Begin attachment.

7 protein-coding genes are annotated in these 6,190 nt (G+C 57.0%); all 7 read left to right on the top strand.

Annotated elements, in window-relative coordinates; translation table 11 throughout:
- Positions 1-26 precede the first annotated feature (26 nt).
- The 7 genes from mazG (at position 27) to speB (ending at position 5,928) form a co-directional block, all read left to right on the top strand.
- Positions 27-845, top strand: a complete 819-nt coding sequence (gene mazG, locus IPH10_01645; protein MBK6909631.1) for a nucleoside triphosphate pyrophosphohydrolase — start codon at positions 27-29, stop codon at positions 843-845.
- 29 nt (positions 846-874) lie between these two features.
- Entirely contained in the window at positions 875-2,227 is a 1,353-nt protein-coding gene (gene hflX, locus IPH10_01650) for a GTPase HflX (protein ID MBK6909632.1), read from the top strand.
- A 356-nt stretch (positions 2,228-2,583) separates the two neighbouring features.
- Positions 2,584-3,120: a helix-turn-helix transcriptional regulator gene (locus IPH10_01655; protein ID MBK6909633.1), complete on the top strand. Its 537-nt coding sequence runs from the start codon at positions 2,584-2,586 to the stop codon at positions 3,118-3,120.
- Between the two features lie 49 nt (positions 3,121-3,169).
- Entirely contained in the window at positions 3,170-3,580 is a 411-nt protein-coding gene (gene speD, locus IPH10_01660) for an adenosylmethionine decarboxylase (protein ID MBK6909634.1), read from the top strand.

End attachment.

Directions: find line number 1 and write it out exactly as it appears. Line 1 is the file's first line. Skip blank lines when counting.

7 protein-coding genes are annotated in these 6,190 nt (G+C 57.0%); all 7 read left to right on the top strand.